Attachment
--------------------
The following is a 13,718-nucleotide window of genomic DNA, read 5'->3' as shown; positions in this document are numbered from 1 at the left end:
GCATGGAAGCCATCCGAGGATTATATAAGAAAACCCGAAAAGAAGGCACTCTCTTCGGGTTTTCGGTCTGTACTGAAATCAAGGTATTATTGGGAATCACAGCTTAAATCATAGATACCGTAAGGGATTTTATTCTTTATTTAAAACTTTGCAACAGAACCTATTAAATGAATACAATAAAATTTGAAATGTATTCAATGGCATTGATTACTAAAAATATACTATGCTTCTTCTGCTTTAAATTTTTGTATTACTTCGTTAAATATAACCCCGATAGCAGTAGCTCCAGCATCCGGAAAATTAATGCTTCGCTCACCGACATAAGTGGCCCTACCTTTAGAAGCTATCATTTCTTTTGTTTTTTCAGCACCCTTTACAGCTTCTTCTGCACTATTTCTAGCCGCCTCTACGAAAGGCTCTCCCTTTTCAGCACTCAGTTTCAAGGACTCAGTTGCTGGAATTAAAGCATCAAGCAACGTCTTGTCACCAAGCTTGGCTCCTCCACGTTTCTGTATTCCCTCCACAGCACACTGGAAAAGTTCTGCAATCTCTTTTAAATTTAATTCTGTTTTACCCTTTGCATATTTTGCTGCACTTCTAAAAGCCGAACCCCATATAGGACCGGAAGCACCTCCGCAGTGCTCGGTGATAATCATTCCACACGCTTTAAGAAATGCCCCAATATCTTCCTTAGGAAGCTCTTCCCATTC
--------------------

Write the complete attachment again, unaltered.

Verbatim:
The following is a 13,718-nucleotide window of genomic DNA, read 5'->3' as shown; positions in this document are numbered from 1 at the left end:
GCATGGAAGCCATCCGAGGATTATATAAGAAAACCCGAAAAGAAGGCACTCTCTTCGGGTTTTCGGTCTGTACTGAAATCAAGGTATTATTGGGAATCACAGCTTAAATCATAGATACCGTAAGGGATTTTATTCTTTATTTAAAACTTTGCAACAGAACCTATTAAATGAATACAATAAAATTTGAAATGTATTCAATGGCATTGATTACTAAAAATATACTATGCTTCTTCTGCTTTAAATTTTTGTATTACTTCGTTAAATATAACCCCGATAGCAGTAGCTCCAGCATCCGGAAAATTAATGCTTCGCTCACCGACATAAGTGGCCCTACCTTTAGAAGCTATCATTTCTTTTGTTTTTTCAGCACCCTTTACAGCTTCTTCTGCACTATTTCTAGCCGCCTCTACGAAAGGCTCTCCCTTTTCAGCACTCAGTTTCAAGGACTCAGTTGCTGGAATTAAAGCATCAAGCAACGTCTTGTCACCAAGCTTGGCTCCTCCACGTTTCTGTATTCCCTCCACAGCACACTGGAAAAGTTCTGCAATCTCTTTTAAATTTAATTCTGTTTTACCCTTTGCATATTTTGCTGCACTTCTAAAAGCCGAACCCCATATAGGACCGGAAGCACCTCCGCAGTGCTCGGTGATAATCATTCCACACGCTTTAAGAAATGCCCCAATATCTTCCTTAGGAAGCTCTTCCCATTC